Sieging Himalayan peaks with masses of manpower, supplies and rope was always the norm when climbing in the death zone, but during the nineteen-seventies and –eighties, a new breed of climber shunned those behemoth expeditions to experiment with a small-team philosophy that embraced risk and uncertainty, and utilized self-reliance and speed. The most visionary of these prophets was a soft-spoken Pole named Voytek Kurtyka. He tackled his ascents with an ascetic, intellectual minimalism that resulted in pure, unadulterated alpinism. Voytek taught us that the style by which one climbs a mountain is what it’s all about, and the summit is merely a stop along the way.
This biography of the enigmatic Voytek Kurtyka is intimate and poised, revealing much that we did not know about Kurtyka, but never dispelling the mystery that surrounds him. Voytek’s life has been a quest to find a language to communicate with mountains. This story of his life proves that mountaineering can itself be a form of art, a state of being that perhaps only Kurtyka has achieved.
In Freedom Climbers, McDonald located the great Polish Himalayan climbers, including Voytek Kurtyka in the complex political and mountaineering contexts of Cold War climbing. In Art of Freedom, she focuses on offering a compelling account of the inner life of Kurtyka, one of the greatest climbers in history. McDonald pulls no punches in sharing her insights into Kurtyka’s complicated relationships with partners, the law, climbing goals, risk and lifestyle, resulting in a picture of a truly remarkable man. Everyone interested in what drives a man capable of accomplishing some of the greatest climbs ever attempted will find this a very rewarding read.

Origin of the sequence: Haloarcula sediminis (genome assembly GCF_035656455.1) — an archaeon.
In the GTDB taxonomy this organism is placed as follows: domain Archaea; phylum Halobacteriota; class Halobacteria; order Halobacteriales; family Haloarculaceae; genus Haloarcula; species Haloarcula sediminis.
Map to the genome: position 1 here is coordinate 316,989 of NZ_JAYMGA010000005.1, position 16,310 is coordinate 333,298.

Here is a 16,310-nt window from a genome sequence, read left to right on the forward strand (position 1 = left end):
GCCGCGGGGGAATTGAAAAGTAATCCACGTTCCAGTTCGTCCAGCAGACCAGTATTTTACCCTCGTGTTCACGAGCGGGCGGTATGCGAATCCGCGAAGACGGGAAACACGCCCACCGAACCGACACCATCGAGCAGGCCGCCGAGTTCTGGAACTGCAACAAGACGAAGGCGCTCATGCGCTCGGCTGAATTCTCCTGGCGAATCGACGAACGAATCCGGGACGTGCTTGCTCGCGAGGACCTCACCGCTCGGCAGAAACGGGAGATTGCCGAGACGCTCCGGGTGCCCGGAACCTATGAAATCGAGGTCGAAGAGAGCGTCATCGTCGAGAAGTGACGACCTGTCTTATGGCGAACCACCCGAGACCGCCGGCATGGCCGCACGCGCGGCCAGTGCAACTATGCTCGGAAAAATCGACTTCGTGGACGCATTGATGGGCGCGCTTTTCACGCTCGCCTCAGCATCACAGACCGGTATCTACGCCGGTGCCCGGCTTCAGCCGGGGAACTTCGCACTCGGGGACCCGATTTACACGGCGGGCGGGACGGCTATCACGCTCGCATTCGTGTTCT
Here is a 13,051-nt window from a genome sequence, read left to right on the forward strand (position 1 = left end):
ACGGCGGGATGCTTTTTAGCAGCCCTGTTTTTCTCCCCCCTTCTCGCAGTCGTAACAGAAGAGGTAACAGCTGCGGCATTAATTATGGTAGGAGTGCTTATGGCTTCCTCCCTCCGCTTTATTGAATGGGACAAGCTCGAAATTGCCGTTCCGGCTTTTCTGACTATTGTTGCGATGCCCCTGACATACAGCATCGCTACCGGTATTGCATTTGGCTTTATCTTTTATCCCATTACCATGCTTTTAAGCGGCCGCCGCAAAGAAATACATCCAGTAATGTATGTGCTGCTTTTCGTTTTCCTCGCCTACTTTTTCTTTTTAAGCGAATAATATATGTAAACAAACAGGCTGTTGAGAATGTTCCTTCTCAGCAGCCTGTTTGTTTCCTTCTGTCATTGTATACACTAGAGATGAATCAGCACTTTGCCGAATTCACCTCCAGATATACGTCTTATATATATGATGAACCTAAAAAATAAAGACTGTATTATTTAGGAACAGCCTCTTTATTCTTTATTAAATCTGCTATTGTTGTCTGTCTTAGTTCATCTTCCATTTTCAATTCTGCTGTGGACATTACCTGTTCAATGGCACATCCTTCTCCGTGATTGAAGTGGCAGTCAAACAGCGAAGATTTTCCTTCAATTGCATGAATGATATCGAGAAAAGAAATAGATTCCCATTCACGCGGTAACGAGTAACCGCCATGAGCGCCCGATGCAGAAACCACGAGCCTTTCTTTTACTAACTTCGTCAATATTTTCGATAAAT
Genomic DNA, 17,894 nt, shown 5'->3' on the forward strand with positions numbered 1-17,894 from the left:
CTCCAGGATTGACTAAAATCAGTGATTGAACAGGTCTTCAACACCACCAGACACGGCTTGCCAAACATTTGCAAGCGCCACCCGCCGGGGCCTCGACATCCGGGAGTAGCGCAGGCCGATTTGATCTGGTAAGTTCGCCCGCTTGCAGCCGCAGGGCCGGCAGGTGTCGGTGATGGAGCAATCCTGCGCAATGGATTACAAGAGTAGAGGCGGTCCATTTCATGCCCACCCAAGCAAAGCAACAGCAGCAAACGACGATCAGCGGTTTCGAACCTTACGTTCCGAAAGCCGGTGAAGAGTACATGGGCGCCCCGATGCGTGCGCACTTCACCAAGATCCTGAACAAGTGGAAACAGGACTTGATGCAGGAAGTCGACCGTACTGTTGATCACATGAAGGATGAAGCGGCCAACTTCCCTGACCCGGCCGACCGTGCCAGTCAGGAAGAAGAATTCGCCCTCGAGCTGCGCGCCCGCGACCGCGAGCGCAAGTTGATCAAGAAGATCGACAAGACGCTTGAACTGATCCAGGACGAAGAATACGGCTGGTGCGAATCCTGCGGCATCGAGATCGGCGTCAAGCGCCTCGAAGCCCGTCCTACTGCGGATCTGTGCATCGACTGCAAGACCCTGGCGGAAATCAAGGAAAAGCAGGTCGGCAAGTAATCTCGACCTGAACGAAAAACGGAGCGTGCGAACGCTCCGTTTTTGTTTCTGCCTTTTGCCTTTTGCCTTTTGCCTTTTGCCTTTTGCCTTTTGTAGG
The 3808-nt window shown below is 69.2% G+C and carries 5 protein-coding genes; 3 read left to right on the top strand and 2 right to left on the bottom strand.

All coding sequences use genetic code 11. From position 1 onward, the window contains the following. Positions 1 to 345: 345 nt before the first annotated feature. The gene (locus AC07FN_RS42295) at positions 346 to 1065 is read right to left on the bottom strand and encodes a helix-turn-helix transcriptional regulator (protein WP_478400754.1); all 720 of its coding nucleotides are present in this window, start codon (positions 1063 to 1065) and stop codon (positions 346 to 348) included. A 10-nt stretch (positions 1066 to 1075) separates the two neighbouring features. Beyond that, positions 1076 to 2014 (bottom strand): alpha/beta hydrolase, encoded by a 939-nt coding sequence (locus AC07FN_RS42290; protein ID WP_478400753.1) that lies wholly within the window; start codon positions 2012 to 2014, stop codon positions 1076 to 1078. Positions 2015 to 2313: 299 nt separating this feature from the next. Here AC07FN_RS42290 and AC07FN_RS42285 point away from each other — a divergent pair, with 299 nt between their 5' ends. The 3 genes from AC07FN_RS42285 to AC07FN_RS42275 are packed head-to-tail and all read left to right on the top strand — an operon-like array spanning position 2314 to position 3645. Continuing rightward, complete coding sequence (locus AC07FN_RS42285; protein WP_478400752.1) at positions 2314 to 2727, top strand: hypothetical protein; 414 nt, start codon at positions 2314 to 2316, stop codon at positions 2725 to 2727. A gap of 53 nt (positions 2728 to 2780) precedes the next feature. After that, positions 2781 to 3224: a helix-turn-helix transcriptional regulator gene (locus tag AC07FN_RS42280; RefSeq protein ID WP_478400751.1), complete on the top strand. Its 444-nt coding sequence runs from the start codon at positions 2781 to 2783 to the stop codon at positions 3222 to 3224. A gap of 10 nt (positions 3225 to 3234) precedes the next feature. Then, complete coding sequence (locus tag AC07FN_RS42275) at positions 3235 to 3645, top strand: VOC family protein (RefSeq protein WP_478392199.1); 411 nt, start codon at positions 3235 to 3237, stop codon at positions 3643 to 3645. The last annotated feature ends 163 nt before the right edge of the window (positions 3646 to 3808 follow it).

This book tells both the history and the future of alpine climbing. Art of Freedom reveals profound lessons about climbing, deeply rooted in romanticism, blood, sweat and toil, as reflected by one of it’s greatest protagonists. Voytek Kurtyka is a legend, in part for his many brilliant climbs, both attempted and accomplished. But even more so for his intellect, his self-reflection, and his growth from each experience—both the tragic and the triumphant. Here, for the first time, we have full access to his travails and his musings. An absolute gem of a book.
I highly recommend this book. Buy it now and read it. Put it on your Christmas list for your friends. Perhaps give it to your budding climber or your student graduating high school or college next spring. McDonald crafted a significant biography of Voytek Kurtyka that has enough lessons of success, failure, and maintaining joy through it all that goes beyond climbing and can apply to how we can all live our lives.